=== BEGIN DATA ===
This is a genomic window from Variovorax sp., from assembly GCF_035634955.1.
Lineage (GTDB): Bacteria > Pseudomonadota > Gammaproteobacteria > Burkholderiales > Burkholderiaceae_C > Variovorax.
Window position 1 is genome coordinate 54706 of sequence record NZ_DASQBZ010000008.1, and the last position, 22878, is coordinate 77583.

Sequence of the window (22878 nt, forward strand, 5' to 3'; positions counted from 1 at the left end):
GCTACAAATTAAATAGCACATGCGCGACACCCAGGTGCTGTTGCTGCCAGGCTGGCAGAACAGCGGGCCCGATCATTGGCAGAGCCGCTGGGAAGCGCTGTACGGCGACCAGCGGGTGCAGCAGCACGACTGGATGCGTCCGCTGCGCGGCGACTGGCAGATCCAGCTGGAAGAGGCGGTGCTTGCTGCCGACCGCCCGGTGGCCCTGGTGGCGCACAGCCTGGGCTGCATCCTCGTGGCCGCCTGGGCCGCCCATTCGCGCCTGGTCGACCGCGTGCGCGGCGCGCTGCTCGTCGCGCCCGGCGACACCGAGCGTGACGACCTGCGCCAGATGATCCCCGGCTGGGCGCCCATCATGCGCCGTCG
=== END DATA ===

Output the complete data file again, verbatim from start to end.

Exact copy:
This is a genomic window from Variovorax sp., from assembly GCF_035634955.1.
Lineage (GTDB): Bacteria > Pseudomonadota > Gammaproteobacteria > Burkholderiales > Burkholderiaceae_C > Variovorax.
Window position 1 is genome coordinate 54706 of sequence record NZ_DASQBZ010000008.1, and the last position, 22878, is coordinate 77583.

Sequence of the window (22878 nt, forward strand, 5' to 3'; positions counted from 1 at the left end):
GCTACAAATTAAATAGCACATGCGCGACACCCAGGTGCTGTTGCTGCCAGGCTGGCAGAACAGCGGGCCCGATCATTGGCAGAGCCGCTGGGAAGCGCTGTACGGCGACCAGCGGGTGCAGCAGCACGACTGGATGCGTCCGCTGCGCGGCGACTGGCAGATCCAGCTGGAAGAGGCGGTGCTTGCTGCCGACCGCCCGGTGGCCCTGGTGGCGCACAGCCTGGGCTGCATCCTCGTGGCCGCCTGGGCCGCCCATTCGCGCCTGGTCGACCGCGTGCGCGGCGCGCTGCTCGTCGCGCCCGGCGACACCGAGCGTGACGACCTGCGCCAGATGATCCCCGGCTGGGCGCCCATCATGCGCCGTCG